One way of analysing the moving of knowledge is through understanding the migration of people. According to the Kerala Migration Study of 2016, Indians make up 21.5 percent of the nursing workforce in Dubai, 10.2 percent in the UK, and 6.1 percent in the US. The reasons for moving away will vary for different people, but the outcome is often the exchange of ideas and knowledge. There’s a strong inclination towards nursing education, particularly in Southern India. And the highly skilled nurses that travel to other countries, become an indispensable part of the healthcare system there.

In fact, so much so that some state governments had signed agreements with other countries to allow Indian nurses to work in other countries or how one of the first generation of Indian nurses in Germany were fondly called “Brown Angels”. It is evident that Indian nurses have made an impact on a worldwide scale.

These patterns of movement of skill and knowledge show us that the greater good for healthcare is knowledge exchange and dissemination, whether it’s through migration of people or through the medium of Internet. However the digitalization of systems and infrastructures has opened up new opportunities for spreading knowledge and learning across the globe. According to WHO, “the vision of the global strategy is to improve health for everyone, everywhere by accelerating the development and adoption of appropriate, accessible, affordable, scalable and sustainable person centric digital health solutions to prevent, detect and respond to epidemics and pandemics, developing infrastructure and applications that enable countries to use health data to promote health and well-being, and to achieve the health-related Sustainable Development Goals and the triple billion targets of WHO’s Thirteenth General Programme of Work, 2019–2023.”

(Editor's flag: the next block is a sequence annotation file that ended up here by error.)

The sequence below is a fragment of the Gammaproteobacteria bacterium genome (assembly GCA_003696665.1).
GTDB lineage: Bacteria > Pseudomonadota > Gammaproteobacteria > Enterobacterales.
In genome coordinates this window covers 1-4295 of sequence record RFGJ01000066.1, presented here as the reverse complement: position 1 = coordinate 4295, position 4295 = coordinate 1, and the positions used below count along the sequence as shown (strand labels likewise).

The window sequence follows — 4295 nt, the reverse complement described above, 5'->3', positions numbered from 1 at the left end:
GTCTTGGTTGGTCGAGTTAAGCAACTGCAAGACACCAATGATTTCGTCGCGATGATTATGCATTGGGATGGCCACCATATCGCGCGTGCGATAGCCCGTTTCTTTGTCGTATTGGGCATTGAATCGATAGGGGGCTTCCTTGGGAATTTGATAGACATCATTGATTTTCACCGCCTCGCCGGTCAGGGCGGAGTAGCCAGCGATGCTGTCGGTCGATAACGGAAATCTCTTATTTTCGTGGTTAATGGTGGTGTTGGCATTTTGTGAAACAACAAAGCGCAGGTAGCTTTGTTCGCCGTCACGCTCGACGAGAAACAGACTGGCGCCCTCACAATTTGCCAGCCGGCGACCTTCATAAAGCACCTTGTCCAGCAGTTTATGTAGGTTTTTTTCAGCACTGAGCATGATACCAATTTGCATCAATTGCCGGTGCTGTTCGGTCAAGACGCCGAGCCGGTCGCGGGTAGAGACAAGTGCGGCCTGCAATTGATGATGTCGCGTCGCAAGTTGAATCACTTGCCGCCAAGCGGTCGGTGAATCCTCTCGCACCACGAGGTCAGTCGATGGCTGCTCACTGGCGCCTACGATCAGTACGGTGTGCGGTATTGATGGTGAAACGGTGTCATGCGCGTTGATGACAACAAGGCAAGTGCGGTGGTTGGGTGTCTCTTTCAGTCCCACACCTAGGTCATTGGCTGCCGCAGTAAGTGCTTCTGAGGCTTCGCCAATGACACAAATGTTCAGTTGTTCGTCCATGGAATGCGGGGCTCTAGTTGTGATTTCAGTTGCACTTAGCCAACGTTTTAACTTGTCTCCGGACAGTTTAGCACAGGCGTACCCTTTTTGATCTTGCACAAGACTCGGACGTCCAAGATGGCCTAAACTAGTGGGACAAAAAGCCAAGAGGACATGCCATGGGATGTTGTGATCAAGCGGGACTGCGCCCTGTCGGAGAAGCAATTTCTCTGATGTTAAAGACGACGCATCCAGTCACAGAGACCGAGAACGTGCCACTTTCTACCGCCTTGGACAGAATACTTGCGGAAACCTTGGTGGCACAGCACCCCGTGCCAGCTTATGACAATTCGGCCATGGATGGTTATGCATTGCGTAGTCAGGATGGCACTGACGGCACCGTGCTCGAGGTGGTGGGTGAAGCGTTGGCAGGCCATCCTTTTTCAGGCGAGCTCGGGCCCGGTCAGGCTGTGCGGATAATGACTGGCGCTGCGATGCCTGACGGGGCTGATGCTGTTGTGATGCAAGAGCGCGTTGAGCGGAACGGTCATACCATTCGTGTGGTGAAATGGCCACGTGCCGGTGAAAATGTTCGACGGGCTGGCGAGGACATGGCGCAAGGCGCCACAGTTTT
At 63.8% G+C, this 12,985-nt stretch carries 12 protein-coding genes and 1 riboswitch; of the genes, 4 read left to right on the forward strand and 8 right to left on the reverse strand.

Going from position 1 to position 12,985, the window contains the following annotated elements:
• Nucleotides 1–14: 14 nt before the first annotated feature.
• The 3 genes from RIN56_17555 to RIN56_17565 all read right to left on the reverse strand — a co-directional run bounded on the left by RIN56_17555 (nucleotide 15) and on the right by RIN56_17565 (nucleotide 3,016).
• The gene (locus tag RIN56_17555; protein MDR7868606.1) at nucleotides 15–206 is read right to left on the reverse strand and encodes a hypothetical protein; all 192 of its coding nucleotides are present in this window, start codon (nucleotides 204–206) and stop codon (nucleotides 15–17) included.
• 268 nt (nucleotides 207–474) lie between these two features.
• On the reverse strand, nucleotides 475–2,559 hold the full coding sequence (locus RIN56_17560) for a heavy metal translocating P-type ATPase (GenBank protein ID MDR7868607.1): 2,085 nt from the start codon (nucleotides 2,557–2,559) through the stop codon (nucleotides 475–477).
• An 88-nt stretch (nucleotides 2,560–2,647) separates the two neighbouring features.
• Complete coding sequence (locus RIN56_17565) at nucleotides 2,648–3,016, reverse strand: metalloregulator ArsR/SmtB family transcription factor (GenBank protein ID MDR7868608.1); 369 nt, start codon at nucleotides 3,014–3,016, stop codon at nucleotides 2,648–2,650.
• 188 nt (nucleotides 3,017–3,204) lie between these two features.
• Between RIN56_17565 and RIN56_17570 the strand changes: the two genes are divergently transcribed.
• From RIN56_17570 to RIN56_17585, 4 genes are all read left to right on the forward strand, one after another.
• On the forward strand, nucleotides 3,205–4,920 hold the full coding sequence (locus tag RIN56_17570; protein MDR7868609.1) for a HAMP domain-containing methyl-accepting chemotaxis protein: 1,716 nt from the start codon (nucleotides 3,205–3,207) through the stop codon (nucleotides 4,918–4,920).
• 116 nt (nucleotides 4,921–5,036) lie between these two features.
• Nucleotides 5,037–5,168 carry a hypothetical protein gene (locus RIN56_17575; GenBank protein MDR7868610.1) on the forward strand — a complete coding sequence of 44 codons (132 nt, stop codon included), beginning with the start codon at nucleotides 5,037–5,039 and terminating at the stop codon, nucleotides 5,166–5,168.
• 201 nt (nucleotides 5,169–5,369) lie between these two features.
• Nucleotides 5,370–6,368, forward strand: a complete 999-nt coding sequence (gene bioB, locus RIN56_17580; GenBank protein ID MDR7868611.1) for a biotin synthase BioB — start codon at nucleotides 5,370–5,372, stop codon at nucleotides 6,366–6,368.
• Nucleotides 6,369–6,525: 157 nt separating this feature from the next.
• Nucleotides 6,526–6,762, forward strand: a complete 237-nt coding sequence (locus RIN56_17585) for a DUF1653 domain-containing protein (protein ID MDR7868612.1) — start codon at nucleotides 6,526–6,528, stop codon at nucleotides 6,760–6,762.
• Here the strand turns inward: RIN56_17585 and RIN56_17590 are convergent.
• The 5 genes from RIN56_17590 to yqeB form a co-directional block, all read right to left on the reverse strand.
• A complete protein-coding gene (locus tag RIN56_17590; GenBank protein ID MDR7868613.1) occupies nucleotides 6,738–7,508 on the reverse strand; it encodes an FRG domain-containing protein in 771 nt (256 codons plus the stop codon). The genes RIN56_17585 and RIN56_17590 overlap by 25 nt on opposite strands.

A vision that looks at healthcare being achieved through de-centralised and equitable means is a vision that encompasses the true essence of healthcare for all. The concept of “digital health” is defined as “the field of knowledge and practice associated with the development and use of digital technologies to improve health” by WHO. While the change towards digitalizing healthcare, which is primarily an in-person practice, may seem like a challenge, it’s not impossible to implement. Small steps in the right direction can make a big difference.

By training a body of nurses in different states, the programme has been able to widen the reach for better healthcare practices to more people and essentially work towards trying to reduce the disparity in quality care. The next step of healthcare lies in joining hands within the nation as well as outside, and understanding the space that technology offers to adapt wellness and care for a healthy future for all.